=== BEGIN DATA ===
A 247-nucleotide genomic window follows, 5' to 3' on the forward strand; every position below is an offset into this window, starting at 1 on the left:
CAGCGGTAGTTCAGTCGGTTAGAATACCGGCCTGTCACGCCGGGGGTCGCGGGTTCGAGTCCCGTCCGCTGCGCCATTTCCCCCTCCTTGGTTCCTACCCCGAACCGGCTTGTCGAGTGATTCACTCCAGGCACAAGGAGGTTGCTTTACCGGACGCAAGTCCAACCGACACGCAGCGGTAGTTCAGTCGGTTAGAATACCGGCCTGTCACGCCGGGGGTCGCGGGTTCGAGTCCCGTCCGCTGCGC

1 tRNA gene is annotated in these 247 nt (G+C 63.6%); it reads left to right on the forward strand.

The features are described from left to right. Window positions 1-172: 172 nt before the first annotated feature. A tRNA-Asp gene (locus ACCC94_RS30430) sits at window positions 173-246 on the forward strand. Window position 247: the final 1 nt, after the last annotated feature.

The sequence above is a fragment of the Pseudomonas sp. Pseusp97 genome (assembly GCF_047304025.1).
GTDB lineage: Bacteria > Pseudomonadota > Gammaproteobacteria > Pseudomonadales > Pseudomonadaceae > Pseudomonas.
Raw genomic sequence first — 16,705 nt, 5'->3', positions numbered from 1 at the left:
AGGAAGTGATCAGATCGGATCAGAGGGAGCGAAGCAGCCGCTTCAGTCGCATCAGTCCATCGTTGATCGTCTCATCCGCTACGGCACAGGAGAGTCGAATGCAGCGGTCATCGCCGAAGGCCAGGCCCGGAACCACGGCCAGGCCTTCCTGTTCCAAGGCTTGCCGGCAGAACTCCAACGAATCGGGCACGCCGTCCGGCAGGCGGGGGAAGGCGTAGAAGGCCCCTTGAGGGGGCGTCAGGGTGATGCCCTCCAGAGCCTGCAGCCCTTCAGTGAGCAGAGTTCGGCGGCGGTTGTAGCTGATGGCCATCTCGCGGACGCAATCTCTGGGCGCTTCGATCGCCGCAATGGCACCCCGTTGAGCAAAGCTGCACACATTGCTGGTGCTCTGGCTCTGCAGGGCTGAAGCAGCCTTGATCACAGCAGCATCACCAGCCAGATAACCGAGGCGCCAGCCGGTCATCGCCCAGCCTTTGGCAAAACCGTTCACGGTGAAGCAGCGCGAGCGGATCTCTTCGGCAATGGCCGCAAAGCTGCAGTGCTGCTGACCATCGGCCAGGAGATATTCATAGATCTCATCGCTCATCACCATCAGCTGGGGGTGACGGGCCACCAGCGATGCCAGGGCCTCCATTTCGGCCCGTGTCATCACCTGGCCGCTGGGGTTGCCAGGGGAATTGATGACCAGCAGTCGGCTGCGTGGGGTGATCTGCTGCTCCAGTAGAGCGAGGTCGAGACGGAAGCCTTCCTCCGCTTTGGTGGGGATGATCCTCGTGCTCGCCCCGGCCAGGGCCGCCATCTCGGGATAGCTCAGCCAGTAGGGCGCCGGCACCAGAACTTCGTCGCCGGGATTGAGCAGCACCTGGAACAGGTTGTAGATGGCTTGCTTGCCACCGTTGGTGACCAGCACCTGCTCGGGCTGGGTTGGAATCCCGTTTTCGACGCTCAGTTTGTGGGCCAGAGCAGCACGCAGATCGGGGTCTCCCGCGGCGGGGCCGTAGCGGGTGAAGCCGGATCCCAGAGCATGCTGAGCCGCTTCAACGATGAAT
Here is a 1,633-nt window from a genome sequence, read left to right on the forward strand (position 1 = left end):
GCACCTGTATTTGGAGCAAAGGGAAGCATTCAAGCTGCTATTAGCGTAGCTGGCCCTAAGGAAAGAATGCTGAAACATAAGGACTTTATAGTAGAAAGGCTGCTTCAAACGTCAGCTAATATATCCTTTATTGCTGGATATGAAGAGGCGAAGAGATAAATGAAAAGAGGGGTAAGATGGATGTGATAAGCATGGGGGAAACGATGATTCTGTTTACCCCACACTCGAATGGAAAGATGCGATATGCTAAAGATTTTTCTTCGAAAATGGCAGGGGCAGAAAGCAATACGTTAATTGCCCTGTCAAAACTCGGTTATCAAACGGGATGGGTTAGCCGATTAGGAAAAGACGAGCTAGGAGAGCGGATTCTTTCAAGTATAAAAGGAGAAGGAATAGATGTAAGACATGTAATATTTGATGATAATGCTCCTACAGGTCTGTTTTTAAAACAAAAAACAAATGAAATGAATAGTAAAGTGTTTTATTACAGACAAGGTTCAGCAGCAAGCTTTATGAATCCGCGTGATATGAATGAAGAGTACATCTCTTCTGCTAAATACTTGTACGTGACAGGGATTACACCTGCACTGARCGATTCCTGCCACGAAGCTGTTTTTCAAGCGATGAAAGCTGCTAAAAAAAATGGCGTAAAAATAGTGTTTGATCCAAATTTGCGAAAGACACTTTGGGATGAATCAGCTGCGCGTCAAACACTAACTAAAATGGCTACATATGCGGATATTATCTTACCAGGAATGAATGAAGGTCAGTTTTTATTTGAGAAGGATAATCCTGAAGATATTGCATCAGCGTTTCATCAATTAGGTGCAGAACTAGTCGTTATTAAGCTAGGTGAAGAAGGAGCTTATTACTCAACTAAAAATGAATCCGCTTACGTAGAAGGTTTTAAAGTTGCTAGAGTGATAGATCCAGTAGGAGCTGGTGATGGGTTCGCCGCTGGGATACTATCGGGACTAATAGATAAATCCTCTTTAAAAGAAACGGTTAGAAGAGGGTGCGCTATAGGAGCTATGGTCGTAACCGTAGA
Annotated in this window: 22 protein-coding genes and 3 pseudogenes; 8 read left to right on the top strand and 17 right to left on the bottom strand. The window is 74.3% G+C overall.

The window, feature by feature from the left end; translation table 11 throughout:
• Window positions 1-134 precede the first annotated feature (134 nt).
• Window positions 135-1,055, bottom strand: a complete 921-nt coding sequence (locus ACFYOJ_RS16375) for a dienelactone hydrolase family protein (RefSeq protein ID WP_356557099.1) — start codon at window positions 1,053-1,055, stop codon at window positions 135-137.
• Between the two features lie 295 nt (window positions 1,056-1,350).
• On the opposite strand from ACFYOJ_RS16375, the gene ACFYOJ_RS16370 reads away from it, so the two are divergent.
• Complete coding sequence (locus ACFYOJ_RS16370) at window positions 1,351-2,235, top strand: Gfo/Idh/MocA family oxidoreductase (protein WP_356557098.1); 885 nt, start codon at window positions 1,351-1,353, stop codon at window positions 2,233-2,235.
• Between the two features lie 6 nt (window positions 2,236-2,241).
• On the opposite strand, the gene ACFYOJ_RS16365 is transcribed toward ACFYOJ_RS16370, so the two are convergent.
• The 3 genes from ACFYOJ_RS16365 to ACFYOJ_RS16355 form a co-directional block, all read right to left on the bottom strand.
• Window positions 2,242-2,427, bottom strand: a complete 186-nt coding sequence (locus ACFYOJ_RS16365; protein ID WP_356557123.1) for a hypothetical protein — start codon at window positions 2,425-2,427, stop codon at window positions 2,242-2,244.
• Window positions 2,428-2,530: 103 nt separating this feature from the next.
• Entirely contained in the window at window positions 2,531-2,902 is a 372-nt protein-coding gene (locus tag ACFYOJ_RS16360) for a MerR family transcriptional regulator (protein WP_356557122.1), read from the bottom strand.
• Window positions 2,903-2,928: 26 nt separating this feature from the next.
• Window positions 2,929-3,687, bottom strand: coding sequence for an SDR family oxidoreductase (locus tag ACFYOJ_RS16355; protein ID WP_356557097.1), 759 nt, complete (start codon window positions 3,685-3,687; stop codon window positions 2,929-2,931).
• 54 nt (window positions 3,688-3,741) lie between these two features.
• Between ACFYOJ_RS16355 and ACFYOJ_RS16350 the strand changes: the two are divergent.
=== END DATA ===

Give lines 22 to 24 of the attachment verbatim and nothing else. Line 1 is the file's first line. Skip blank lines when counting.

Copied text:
• Window positions 2,428-2,530: 103 nt separating this feature from the next.
• Entirely contained in the window at window positions 2,531-2,902 is a 372-nt protein-coding gene (locus tag ACFYOJ_RS16360) for a MerR family transcriptional regulator (protein WP_356557122.1), read from the bottom strand.
• Window positions 2,903-2,928: 26 nt separating this feature from the next.